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Donald Trump

Donald Trump says US Attorney General Jeff Sessions should investigate op-ed author out of ‘national security’ concern

‘Eventually the name of this sick person will come out,’ says Trump, referring to the anonymous writer of ‘The New York Times’ opinion piece on his administration

PUBLISHED : Saturday, 08 September, 2018, 3:42am
UPDATED : Saturday, 08 September, 2018, 4:02am

US President Donald Trump has said he wants Attorney General Jeff Sessions to determine the author of an anonymous New York Times op-ed that claimed top officials in the administration are working to thwart presidential actions they consider misguided.

“I think it is national security. I would say Jeff should be investigating who the author of that piece is because I really believe it is national security,” Trump told reporters travelling with him on Air Force One on Friday.

In response, Sessions’s spokeswoman, Sarah Isgur Flores, said only that “the department doesn’t confirm or deny investigations”.

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Asked if the government would take legal action against The New York Times for publishing the essay that it said was written by a “senior official in the Trump administration”, the president responded that his administration was “looking at that right now”. He added: “Eventually the name of this sick person will come out.”

In a statement on Friday afternoon, theTimes said it was “confident the Department of Justice understands that the First Amendment protects all American citizens and that it would not participate in such a blatant abuse of government power.”

The essay, which said some of Trump’s closest advisers work in secret to thwart his “more misguided impulses until he is out of office”, has enraged the president.

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He said in tweets that the newspaper must turn over the writer to the government “for National Security purposes” and asked, “TREASON?”

Trump also said Friday that he was still open to answering questions from special counsel Robert Mueller in his investigation of Russian interference in the 2016 presidential election.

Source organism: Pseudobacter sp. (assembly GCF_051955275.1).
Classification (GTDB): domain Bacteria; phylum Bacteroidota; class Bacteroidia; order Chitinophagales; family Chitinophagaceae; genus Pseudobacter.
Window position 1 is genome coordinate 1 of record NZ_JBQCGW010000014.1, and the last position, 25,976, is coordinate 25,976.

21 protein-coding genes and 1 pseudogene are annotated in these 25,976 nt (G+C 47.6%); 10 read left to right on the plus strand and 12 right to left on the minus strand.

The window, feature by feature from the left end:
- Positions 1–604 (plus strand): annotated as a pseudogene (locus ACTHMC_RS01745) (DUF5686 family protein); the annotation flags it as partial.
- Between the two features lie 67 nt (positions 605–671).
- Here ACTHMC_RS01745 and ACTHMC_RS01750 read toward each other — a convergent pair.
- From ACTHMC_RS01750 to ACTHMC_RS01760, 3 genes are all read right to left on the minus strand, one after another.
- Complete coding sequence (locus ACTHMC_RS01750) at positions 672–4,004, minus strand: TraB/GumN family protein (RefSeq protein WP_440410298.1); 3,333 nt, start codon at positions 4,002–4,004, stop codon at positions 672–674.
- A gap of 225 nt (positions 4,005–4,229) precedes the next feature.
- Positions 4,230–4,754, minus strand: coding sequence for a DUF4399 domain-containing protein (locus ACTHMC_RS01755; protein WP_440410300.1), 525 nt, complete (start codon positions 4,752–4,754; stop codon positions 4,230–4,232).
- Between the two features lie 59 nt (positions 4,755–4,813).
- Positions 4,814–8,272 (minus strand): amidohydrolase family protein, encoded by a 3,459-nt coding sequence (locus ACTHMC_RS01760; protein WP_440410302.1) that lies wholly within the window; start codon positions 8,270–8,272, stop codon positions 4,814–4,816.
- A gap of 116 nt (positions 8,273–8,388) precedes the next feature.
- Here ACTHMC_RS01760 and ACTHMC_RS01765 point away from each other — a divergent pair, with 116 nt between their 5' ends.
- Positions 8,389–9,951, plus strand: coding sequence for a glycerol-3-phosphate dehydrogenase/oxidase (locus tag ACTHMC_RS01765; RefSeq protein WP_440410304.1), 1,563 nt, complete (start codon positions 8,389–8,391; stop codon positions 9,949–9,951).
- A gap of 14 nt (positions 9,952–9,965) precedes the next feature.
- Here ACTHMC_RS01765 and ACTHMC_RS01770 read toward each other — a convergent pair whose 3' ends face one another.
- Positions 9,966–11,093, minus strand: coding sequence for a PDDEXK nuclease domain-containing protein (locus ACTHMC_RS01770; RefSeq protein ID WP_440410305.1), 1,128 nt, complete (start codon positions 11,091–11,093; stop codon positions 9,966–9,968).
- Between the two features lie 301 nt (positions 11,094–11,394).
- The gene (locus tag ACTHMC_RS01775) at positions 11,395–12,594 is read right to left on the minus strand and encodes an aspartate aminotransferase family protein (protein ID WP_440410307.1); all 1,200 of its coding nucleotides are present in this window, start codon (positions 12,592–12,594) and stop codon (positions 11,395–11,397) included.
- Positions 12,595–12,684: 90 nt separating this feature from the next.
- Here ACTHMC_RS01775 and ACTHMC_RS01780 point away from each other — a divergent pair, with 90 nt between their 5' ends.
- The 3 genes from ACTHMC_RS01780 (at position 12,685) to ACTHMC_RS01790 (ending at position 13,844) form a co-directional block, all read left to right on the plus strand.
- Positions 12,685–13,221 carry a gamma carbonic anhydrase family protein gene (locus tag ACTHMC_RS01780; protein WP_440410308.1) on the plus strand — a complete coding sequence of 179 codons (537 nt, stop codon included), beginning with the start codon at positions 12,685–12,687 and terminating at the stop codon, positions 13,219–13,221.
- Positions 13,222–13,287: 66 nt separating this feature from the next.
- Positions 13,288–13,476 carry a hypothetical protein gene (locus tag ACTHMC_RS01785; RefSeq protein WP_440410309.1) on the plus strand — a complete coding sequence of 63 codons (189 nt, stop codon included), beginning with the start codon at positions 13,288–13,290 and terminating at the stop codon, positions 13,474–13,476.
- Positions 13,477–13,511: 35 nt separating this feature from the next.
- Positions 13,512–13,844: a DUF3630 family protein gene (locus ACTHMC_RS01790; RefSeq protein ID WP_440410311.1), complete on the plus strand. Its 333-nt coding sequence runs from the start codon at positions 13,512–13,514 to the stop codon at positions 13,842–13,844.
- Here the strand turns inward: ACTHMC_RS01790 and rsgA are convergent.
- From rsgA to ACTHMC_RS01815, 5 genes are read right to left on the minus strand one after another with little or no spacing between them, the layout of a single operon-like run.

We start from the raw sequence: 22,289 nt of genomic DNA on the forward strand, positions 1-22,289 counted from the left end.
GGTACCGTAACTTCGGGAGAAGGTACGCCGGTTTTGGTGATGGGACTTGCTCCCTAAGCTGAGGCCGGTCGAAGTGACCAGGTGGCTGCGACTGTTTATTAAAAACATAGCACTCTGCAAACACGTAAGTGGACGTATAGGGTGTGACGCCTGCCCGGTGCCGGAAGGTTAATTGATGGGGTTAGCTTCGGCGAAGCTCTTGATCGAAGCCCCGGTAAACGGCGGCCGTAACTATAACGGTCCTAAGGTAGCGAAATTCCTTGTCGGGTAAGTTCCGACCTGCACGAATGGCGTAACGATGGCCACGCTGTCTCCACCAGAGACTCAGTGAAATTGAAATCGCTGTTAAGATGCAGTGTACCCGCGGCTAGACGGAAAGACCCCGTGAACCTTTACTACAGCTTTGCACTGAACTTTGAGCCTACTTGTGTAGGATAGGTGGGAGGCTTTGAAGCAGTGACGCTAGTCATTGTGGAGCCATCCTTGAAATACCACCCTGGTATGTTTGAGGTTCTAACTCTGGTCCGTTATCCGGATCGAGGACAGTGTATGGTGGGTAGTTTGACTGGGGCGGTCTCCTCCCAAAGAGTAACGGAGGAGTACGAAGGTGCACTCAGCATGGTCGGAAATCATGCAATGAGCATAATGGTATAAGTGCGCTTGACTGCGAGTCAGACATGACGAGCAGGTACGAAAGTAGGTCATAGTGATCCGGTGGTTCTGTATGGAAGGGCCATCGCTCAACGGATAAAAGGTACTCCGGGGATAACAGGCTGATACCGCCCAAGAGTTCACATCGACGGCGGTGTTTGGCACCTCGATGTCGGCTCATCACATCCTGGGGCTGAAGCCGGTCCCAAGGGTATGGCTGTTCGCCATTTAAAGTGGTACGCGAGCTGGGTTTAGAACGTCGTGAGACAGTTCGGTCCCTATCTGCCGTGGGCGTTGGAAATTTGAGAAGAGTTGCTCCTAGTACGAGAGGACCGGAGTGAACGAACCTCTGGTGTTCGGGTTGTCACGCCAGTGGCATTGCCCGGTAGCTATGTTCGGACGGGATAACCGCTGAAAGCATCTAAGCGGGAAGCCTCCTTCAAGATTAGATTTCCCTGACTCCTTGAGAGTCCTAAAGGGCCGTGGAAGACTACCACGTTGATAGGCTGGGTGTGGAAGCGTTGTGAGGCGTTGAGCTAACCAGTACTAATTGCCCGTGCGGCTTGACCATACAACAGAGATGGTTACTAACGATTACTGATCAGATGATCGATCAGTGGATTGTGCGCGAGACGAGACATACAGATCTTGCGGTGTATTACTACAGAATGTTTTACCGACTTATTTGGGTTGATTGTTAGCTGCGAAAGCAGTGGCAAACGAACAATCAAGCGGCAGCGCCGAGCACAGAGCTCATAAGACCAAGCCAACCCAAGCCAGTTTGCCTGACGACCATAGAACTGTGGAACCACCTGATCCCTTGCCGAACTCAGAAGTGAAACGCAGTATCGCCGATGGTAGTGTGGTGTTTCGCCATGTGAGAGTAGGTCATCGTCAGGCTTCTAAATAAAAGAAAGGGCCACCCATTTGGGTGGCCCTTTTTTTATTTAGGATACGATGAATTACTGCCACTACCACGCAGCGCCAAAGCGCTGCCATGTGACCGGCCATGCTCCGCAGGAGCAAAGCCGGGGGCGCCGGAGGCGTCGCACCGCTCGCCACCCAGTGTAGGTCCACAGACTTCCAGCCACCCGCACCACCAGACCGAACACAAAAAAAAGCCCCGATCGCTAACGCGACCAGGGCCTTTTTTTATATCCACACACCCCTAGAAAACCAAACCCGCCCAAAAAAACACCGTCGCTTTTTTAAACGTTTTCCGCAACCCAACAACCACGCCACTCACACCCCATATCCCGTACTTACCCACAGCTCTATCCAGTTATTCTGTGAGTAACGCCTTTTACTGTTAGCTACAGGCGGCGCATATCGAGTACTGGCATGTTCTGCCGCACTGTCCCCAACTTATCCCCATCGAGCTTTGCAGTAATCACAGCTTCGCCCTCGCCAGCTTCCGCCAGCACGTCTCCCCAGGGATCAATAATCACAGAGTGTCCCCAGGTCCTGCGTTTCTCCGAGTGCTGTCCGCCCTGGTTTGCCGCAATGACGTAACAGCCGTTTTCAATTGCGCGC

The president’s lawyers have been in on-and-off negotiations with Mueller’s team since the end of last year.

“I think if we are going to meet, it has to be a fair meeting,” Trump said.

While anyone can ask the US Justice Department to open an initial review into leaks, the op-ed article that infuriated Trump is not likely to justify a full investigation because there is no immediate indication that classified information was compromised, according to two US officials.

“I see no basis for any legitimate referral for an investigation by DoJ,” said Patrick Cotter, a former federal prosecutor. “I didn’t see anything in there which could rationally be argued to be an exposure of confidential information.”

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Trump has repeatedly demanded that Sessions look into allegations of wrongdoing by Democrats and what he and his allies portray as an anti-Trump cabal that existed in the Justice Department and FBI during President Barack Obama’s administration.

Trump also criticised Sessions for the indictment of two Republican House members before the November midterm elections.

Shortly after Trump’s call for a Justice Department investigation into the op-ed article, Obama rebuked his successor in a speech in Urbana, Illinois.

“It should not be a partisan issue to say that we do not pressure the attorney general or the FBI to use the criminal justice system as a cudgel to punish our political opponents,” Obama said.

“Or to explicitly call on the attorney general to protect members of our own party from prosecution because an election happens to be coming up.”

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Trump has openly criticised and ridiculed Sessions for recusing himself from the Russia probe, but the attorney general has embraced Trump’s views on most other law enforcement issues, including leaks from inside government.

Sessions announced last year that the Justice Department would step up efforts to investigate and prosecute leaks, increasing by three times the number done under the Obama administration.